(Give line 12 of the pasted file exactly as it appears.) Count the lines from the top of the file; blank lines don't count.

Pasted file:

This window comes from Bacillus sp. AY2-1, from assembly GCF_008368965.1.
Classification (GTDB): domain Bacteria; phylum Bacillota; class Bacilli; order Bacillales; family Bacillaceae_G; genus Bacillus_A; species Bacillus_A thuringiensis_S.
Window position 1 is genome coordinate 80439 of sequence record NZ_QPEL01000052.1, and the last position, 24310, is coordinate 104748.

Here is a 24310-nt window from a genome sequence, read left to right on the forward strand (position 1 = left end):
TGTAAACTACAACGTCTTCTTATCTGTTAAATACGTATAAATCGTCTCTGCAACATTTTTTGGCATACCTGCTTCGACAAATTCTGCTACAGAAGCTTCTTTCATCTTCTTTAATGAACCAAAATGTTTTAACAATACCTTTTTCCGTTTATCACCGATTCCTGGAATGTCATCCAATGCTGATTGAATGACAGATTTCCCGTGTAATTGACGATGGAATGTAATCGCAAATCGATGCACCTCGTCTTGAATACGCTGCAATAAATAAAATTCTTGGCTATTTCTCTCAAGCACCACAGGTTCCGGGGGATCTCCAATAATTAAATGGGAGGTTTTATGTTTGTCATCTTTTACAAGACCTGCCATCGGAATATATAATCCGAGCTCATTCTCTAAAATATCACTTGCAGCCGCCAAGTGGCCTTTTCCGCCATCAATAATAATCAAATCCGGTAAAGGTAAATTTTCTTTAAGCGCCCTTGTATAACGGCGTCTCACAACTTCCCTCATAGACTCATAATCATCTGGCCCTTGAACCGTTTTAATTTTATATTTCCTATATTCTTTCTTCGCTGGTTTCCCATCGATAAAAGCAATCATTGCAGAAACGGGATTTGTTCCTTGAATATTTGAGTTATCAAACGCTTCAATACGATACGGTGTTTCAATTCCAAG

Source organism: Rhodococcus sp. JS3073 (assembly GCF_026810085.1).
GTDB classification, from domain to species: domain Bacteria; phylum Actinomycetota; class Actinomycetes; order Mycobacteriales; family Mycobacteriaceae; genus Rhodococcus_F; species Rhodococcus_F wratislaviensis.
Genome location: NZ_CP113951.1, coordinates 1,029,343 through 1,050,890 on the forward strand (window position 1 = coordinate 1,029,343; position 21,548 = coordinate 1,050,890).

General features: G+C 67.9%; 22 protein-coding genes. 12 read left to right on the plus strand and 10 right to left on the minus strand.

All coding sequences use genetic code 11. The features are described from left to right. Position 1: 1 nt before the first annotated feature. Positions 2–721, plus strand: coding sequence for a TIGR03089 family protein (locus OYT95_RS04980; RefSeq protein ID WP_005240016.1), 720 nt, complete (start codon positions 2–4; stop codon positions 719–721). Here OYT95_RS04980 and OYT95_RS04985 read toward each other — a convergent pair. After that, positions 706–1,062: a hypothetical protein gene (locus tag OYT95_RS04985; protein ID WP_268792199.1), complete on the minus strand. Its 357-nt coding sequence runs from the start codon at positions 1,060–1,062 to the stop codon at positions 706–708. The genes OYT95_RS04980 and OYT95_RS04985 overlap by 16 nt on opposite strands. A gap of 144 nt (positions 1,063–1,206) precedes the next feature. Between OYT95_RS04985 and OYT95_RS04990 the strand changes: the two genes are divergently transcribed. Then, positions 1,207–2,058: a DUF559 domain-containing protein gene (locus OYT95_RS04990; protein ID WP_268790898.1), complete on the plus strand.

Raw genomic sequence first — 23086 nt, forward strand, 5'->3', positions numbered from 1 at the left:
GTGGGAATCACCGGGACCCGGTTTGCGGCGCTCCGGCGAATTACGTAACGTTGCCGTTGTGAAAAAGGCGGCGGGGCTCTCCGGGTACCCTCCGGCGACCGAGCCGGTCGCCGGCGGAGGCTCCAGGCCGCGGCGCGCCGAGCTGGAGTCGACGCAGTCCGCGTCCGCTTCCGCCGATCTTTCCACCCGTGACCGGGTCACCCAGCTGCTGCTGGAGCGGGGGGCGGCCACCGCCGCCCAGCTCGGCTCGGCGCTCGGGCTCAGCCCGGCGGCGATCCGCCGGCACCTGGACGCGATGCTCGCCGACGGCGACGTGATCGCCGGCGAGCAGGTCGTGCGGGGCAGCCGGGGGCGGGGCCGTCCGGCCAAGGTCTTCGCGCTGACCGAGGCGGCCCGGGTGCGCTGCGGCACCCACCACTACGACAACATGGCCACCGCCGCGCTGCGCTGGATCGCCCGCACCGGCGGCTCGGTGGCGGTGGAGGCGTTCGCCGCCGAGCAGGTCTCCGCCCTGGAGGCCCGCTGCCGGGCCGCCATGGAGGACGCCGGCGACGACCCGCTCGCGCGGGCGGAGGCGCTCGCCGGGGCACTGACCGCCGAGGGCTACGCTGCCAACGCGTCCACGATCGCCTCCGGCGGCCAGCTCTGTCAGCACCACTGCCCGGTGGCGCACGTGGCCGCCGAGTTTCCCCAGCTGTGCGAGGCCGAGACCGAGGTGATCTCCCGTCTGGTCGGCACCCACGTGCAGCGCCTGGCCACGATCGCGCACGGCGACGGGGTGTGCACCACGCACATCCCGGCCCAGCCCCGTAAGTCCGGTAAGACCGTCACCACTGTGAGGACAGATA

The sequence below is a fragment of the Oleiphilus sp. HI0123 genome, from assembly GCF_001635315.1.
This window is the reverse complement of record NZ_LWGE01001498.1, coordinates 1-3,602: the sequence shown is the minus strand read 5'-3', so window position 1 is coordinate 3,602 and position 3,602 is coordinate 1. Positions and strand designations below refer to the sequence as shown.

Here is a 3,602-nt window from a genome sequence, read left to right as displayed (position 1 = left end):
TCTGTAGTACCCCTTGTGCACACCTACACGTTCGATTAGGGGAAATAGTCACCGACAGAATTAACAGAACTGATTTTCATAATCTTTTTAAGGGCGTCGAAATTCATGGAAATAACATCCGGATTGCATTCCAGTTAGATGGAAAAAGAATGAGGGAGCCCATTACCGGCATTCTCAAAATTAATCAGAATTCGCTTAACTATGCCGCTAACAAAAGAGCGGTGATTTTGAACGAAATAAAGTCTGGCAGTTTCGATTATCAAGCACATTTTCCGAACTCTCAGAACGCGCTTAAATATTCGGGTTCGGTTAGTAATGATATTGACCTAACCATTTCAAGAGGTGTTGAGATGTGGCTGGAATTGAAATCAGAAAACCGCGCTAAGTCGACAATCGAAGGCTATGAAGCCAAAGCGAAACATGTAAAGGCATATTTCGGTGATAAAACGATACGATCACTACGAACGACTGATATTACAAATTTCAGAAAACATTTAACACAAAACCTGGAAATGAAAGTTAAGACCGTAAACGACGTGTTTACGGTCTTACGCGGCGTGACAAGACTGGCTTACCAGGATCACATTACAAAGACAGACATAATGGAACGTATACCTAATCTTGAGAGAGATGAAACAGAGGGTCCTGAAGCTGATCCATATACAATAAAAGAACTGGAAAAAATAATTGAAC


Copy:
GTGGGAATCACCGGGACCCGGTTTGCGGCGCTCCGGCGAATTACGTAACGTTGCCGTTGTGAAAAAGGCGGCGGGGCTCTCCGGGTACCCTCCGGCGACCGAGCCGGTCGCCGGCGGAGGCTCCAGGCCGCGGCGCGCCGAGCTGGAGTCGACGCAGTCCGCGTCCGCTTCCGCCGATCTTTCCACCCGTGACCGGGTCACCCAGCTGCTGCTGGAGCGGGGGGCGGCCACCGCCGCCCAGCTCGGCTCGGCGCTCGGGCTCAGCCCGGCGGCGATCCGCCGGCACCTGGACGCGATGCTCGCCGACGGCGACGTGATCGCCGGCGAGCAGGTCGTGCGGGGCAGCCGGGGGCGGGGCCGTCCGGCCAAGGTCTTCGCGCTGACCGAGGCGGCCCGGGTGCGCTGCGGCACCCACCACTACGACAACATGGCCACCGCCGCGCTGCGCTGGATCGCCCGCACCGGCGGCTCGGTGGCGGTGGAGGCGTTCGCCGCCGAGCAGGTCTCCGCCCTGGAGGCCCGCTGCCGGGCCGCCATGGAGGACGCCGGCGACGACCCGCTCGCGCGGGCGGAGGCGCTCGCCGGGGCACTGACCGCCGAGGGCTACGCTGCCAACGCGTCCACGATCGCCTCCGGCGGCCAGCTCTGTCAGCACCACTGCCCGGTGGCGCACGTGGCCGCCGAGTTTCCCCAGCTGTGCGAGGCCGAGACCGAGGTGATCTCCCGTCTGGTCGGCACCCACGTGCAGCGCCTGGCCACGATCGCGCACGGCGACGGGGTGTGCACCACGCACATCCCGGCCCAGCCCCGTAAGTCCGGTAAGACCGTCACCACTGTGAGGACAGATA